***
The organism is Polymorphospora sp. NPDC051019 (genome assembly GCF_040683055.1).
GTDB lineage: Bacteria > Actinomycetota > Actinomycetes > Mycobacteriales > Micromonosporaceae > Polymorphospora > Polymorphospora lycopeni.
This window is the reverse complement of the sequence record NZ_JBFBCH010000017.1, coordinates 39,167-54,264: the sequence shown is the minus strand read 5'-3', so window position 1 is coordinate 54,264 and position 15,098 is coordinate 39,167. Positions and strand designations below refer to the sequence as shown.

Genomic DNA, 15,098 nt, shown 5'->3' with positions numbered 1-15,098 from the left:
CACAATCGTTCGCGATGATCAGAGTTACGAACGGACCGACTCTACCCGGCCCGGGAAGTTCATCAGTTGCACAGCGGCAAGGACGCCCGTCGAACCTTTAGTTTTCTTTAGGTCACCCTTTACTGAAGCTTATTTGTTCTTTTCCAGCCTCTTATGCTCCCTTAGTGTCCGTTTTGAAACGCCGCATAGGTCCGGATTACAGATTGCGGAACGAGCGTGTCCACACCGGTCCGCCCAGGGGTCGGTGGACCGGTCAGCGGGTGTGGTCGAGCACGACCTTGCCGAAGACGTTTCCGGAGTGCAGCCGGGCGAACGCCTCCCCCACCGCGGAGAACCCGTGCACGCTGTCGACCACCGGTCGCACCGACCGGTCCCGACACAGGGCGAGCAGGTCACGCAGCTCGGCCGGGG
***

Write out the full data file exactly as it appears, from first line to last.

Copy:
The organism is Polymorphospora sp. NPDC051019 (genome assembly GCF_040683055.1).
GTDB lineage: Bacteria > Actinomycetota > Actinomycetes > Mycobacteriales > Micromonosporaceae > Polymorphospora > Polymorphospora lycopeni.
This window is the reverse complement of the sequence record NZ_JBFBCH010000017.1, coordinates 39,167-54,264: the sequence shown is the minus strand read 5'-3', so window position 1 is coordinate 54,264 and position 15,098 is coordinate 39,167. Positions and strand designations below refer to the sequence as shown.

Genomic DNA, 15,098 nt, shown 5'->3' with positions numbered 1-15,098 from the left:
CACAATCGTTCGCGATGATCAGAGTTACGAACGGACCGACTCTACCCGGCCCGGGAAGTTCATCAGTTGCACAGCGGCAAGGACGCCCGTCGAACCTTTAGTTTTCTTTAGGTCACCCTTTACTGAAGCTTATTTGTTCTTTTCCAGCCTCTTATGCTCCCTTAGTGTCCGTTTTGAAACGCCGCATAGGTCCGGATTACAGATTGCGGAACGAGCGTGTCCACACCGGTCCGCCCAGGGGTCGGTGGACCGGTCAGCGGGTGTGGTCGAGCACGACCTTGCCGAAGACGTTTCCGGAGTGCAGCCGGGCGAACGCCTCCCCCACCGCGGAGAACCCGTGCACGCTGTCGACCACCGGTCGCACCGACCGGTCCCGACACAGGGCGAGCAGGTCACGCAGCTCGGCCGGGG